Cicoria in Italy is a wintery-spring staple. Packed full of vitamins and mineral salts (particularly in wild chicory) it is deliciously bitter and a fine side dish accompanying meat, fish or potato based dishes.
Chicory contains vitamins A and C, calcium, iron, phosphorus and carbohydrates. It is a natural blood cleanser as well as being an effective dermatosis aid (which typically flares up in the winter – yet another call to eat seasonally) and also does a great job of lowering blood sugar levels. As it’s iron rich, it’s also recommended for people who suffer from anemia, which again may be more pronounced when chicory is in season.
If you can get the tender young leaves, it works well as a salad starter. Nutritionists often claim we should start our meal with something bitter as it makes for much better digestion. This of course also applies to radicchio, of the same family. Indeed a radicchio/orange/fennel/olive salad is one of the best cold weather tonics you could imagine.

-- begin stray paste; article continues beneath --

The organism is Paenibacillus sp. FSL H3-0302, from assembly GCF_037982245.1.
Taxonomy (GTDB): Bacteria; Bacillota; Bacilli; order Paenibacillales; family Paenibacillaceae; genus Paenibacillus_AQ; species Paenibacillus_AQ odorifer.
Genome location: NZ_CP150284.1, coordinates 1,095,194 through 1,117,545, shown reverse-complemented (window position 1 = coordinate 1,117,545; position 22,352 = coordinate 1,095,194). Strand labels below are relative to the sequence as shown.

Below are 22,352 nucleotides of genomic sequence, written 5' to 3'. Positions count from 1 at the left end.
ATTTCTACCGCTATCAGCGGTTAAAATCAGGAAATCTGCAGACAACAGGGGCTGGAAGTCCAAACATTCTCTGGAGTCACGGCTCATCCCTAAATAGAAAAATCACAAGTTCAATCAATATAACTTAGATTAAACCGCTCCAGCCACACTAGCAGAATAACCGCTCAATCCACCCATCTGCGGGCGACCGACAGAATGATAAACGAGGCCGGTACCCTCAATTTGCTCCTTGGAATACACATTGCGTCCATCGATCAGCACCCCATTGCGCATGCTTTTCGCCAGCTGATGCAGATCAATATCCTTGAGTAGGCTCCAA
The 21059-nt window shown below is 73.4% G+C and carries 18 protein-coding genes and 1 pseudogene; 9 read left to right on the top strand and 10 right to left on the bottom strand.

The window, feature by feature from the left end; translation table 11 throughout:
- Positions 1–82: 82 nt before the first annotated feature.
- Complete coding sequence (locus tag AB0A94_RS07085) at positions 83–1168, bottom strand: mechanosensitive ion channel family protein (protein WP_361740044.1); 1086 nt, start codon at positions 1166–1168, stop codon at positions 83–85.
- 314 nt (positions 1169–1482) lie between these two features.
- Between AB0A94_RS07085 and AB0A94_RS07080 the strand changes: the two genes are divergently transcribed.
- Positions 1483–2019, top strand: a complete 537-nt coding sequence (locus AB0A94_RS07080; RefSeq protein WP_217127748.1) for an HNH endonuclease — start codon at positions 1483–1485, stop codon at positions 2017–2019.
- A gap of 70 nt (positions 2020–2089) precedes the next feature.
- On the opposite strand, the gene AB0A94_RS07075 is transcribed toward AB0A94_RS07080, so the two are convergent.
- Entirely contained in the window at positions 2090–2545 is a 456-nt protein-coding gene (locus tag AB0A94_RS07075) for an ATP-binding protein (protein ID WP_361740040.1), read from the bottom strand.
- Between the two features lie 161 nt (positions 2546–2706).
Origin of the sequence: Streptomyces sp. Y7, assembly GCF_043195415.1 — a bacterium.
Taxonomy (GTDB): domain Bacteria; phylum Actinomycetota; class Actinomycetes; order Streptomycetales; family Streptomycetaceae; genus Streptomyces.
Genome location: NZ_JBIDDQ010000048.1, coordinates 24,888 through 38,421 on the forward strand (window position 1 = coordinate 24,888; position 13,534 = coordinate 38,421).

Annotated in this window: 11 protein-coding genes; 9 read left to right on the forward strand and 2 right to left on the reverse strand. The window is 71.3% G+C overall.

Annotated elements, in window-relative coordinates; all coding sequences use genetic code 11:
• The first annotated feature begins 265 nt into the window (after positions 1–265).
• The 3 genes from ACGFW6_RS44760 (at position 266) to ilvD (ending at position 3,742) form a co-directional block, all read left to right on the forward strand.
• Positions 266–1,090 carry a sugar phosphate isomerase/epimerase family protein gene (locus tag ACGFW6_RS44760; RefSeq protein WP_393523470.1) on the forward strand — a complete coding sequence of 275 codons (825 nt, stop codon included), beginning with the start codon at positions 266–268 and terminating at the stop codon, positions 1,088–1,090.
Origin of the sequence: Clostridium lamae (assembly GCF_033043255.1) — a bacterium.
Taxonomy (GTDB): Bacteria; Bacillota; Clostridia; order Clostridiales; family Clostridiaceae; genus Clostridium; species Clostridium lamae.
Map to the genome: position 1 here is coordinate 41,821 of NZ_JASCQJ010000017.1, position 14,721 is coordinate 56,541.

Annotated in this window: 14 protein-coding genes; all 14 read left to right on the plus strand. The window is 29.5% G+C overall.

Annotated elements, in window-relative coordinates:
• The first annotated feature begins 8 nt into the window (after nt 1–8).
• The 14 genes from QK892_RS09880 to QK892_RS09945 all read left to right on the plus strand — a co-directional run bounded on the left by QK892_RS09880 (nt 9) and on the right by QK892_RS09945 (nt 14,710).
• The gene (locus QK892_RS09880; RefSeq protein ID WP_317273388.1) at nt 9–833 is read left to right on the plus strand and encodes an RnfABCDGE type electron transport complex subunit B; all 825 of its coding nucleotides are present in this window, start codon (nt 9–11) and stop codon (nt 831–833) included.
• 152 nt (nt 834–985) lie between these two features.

Another form of chicory we are particularly fond of is puntarelle, the roman stalky looking version that is julienned in to strips and then blanched in lemony water which has a curling effect. This is then dressed with a sensational anchovy, garlic, lemon and extra virgin olive oil sauce – an incredible partner to grilled lamb chops.
Nationwide in Italy, you are most likely to find cicoria as a ‘contorno’, either lightly boiled or steamed and then ripassato (lightly sautéed) with a little peperoncino, garlic and salt. This vegetable is insanely good for you. Don’t be afraid, get stuck in.
We particularly enjoy the richer Puglian oils with Chicory. If you are cooking with it, use Il Classico from the De Carlo family. To finish or dress a dish, Tenuta Torre di Mossa is an antioxidant-rich delight and brings chicory to a new level.